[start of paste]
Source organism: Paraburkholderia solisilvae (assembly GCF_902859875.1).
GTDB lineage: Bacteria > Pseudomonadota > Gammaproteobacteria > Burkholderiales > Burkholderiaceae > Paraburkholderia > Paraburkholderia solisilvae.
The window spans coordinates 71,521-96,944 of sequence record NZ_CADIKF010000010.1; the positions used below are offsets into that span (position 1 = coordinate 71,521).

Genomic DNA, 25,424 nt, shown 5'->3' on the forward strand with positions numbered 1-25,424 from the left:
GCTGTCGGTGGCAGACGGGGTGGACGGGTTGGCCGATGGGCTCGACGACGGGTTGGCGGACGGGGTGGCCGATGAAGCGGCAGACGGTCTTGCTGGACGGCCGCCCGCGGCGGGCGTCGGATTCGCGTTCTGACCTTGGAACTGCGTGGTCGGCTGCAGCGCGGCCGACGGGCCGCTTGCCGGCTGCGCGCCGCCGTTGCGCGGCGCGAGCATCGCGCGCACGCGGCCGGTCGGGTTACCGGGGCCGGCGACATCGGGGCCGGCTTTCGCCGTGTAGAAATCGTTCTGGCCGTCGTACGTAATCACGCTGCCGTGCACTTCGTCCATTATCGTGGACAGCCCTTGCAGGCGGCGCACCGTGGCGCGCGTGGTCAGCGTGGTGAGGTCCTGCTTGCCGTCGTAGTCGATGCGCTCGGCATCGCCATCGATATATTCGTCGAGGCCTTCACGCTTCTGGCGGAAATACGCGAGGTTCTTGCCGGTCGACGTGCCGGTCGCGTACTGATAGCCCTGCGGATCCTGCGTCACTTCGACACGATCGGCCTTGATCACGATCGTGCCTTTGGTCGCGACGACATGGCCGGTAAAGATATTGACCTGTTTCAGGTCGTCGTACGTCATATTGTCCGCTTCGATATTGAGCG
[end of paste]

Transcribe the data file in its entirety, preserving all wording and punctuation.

Source organism: Paraburkholderia solisilvae (assembly GCF_902859875.1).
GTDB lineage: Bacteria > Pseudomonadota > Gammaproteobacteria > Burkholderiales > Burkholderiaceae > Paraburkholderia > Paraburkholderia solisilvae.
The window spans coordinates 71,521-96,944 of sequence record NZ_CADIKF010000010.1; the positions used below are offsets into that span (position 1 = coordinate 71,521).

Genomic DNA, 25,424 nt, shown 5'->3' on the forward strand with positions numbered 1-25,424 from the left:
GCTGTCGGTGGCAGACGGGGTGGACGGGTTGGCCGATGGGCTCGACGACGGGTTGGCGGACGGGGTGGCCGATGAAGCGGCAGACGGTCTTGCTGGACGGCCGCCCGCGGCGGGCGTCGGATTCGCGTTCTGACCTTGGAACTGCGTGGTCGGCTGCAGCGCGGCCGACGGGCCGCTTGCCGGCTGCGCGCCGCCGTTGCGCGGCGCGAGCATCGCGCGCACGCGGCCGGTCGGGTTACCGGGGCCGGCGACATCGGGGCCGGCTTTCGCCGTGTAGAAATCGTTCTGGCCGTCGTACGTAATCACGCTGCCGTGCACTTCGTCCATTATCGTGGACAGCCCTTGCAGGCGGCGCACCGTGGCGCGCGTGGTCAGCGTGGTGAGGTCCTGCTTGCCGTCGTAGTCGATGCGCTCGGCATCGCCATCGATATATTCGTCGAGGCCTTCACGCTTCTGGCGGAAATACGCGAGGTTCTTGCCGGTCGACGTGCCGGTCGCGTACTGATAGCCCTGCGGATCCTGCGTCACTTCGACACGATCGGCCTTGATCACGATCGTGCCTTTGGTCGCGACGACATGGCCGGTAAAGATATTGACCTGTTTCAGGTCGTCGTACGTCATATTGTCCGCTTCGATATTGAGCG